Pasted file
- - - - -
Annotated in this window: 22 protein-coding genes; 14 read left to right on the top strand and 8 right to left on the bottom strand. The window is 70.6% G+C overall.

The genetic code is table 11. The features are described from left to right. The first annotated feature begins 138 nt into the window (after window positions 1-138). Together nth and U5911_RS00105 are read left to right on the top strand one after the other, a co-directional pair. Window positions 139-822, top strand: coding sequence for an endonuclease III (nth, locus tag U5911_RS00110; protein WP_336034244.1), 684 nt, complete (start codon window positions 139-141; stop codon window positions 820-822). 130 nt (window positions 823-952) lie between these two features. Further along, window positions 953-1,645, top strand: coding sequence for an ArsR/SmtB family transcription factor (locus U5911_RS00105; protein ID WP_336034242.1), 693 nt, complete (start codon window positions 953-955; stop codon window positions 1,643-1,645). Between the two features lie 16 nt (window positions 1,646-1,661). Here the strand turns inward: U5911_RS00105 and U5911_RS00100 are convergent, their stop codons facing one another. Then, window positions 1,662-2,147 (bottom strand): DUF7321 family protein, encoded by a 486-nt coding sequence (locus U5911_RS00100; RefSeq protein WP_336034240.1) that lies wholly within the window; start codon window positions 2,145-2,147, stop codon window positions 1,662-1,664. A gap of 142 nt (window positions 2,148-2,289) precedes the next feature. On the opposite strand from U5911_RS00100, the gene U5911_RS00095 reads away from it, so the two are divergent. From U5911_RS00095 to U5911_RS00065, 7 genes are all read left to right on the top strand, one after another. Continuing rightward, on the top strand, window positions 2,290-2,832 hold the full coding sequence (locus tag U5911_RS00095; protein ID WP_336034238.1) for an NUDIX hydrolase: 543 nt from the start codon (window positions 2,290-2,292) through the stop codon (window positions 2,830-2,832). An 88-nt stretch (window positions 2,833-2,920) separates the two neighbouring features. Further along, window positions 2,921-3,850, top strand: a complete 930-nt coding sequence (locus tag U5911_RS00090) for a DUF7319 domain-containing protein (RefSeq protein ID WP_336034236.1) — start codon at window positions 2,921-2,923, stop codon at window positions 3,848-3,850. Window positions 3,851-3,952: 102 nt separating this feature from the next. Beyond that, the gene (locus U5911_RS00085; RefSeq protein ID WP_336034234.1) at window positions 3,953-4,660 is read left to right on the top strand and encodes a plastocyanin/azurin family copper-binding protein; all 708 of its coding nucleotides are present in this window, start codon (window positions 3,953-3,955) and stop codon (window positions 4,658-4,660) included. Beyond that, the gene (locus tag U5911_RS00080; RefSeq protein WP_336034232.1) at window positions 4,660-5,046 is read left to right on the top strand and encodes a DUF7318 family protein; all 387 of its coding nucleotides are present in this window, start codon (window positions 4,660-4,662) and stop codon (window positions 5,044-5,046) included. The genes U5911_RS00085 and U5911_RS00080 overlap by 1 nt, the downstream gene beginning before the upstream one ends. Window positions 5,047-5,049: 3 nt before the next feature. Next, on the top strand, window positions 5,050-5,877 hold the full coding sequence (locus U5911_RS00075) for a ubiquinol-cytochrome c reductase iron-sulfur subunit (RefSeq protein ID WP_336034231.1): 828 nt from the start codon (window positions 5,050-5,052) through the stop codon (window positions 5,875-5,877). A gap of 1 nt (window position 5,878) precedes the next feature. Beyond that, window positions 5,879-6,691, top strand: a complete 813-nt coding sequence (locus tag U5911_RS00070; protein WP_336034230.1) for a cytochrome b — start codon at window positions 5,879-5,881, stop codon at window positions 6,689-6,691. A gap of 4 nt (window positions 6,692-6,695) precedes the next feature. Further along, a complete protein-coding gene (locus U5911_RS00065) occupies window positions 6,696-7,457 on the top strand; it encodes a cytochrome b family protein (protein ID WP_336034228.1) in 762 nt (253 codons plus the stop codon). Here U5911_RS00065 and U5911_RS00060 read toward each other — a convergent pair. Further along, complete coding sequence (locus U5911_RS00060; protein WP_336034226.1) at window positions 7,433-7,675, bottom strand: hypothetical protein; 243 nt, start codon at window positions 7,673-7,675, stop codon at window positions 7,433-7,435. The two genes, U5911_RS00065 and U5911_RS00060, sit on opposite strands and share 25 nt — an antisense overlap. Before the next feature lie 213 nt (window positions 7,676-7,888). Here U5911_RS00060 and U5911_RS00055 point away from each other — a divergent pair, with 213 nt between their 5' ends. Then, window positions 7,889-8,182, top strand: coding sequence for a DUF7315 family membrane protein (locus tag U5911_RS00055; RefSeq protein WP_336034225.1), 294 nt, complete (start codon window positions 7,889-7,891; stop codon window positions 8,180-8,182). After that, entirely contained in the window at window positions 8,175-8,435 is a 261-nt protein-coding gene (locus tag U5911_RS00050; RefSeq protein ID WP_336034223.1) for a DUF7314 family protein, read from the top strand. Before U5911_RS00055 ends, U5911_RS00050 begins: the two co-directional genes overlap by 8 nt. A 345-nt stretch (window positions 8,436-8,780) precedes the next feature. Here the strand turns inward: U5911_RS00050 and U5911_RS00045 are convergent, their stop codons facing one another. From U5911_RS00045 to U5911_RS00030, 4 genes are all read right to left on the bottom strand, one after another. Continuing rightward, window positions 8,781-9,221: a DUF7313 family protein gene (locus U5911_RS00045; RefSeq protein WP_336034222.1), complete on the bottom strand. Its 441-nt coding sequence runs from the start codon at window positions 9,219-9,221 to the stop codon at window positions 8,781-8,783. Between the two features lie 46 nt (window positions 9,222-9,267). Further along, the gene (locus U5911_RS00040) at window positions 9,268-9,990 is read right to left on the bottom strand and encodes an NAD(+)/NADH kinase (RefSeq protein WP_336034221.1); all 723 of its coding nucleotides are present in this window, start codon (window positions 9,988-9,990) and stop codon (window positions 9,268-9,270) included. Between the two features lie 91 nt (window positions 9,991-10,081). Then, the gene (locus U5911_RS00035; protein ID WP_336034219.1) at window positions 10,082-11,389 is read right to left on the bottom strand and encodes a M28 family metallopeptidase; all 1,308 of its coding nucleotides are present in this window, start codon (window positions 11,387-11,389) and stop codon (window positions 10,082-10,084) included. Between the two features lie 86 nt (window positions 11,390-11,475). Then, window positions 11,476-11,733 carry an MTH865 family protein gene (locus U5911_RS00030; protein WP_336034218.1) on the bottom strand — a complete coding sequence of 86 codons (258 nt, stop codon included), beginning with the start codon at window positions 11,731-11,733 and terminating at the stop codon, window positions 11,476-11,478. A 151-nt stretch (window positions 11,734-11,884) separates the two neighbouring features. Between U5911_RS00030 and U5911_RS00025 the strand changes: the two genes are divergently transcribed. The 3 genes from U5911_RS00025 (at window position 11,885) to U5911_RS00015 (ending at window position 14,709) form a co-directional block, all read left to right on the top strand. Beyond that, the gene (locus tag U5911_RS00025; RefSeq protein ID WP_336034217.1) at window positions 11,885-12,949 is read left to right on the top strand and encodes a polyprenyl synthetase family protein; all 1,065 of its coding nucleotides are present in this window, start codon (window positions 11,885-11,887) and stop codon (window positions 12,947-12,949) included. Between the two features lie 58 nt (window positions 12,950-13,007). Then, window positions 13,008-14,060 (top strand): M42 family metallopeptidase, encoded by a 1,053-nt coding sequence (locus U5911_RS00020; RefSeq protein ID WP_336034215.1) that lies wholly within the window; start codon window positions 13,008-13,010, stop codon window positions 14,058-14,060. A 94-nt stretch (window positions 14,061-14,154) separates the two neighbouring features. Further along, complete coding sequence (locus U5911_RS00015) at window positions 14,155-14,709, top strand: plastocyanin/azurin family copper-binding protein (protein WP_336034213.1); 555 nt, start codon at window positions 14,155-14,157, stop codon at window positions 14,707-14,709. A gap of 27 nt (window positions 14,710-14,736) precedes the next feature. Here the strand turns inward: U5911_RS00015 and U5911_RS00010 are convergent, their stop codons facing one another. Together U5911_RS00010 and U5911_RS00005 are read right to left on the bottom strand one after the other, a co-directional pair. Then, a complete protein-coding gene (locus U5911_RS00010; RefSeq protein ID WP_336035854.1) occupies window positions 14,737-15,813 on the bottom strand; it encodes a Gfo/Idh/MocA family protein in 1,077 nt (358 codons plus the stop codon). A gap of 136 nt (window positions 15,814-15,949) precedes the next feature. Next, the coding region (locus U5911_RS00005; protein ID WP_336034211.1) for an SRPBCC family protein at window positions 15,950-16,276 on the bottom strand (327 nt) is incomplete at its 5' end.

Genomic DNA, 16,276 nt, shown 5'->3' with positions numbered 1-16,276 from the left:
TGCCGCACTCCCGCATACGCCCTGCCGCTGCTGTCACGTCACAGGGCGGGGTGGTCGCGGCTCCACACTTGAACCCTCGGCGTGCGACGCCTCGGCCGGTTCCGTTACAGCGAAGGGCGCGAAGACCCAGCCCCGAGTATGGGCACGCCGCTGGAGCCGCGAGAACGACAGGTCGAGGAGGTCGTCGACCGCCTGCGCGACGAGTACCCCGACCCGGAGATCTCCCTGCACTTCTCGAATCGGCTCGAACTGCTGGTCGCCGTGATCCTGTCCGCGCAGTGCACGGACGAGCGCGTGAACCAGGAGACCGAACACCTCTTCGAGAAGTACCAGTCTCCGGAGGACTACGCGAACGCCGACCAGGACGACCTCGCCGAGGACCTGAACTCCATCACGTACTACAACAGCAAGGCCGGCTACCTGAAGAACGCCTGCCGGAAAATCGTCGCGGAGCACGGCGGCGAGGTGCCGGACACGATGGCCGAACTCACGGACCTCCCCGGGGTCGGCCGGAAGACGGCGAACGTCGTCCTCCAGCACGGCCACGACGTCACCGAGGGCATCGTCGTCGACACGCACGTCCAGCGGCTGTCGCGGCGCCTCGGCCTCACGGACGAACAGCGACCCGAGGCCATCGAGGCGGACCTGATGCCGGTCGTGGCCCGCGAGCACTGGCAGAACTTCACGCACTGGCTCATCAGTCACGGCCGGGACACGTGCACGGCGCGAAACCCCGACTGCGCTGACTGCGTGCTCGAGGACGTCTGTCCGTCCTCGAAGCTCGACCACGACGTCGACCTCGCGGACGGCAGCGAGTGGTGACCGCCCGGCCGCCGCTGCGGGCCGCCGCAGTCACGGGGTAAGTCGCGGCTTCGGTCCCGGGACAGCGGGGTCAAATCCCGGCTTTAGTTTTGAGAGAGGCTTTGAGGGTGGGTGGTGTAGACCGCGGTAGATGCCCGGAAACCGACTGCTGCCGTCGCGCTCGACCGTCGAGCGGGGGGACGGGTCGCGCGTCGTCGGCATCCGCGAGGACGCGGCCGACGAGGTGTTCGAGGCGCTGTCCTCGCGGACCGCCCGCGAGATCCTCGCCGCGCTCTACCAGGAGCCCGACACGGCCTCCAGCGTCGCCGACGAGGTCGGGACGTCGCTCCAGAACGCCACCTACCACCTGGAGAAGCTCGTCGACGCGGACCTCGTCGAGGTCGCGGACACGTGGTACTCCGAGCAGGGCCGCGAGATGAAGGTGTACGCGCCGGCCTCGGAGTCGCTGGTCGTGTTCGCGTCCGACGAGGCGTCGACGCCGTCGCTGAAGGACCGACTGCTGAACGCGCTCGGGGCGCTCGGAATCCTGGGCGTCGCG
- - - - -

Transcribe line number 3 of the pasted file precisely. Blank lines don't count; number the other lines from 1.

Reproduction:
Genomic DNA, 16,276 nt, shown 5'->3' with positions numbered 1-16,276 from the left: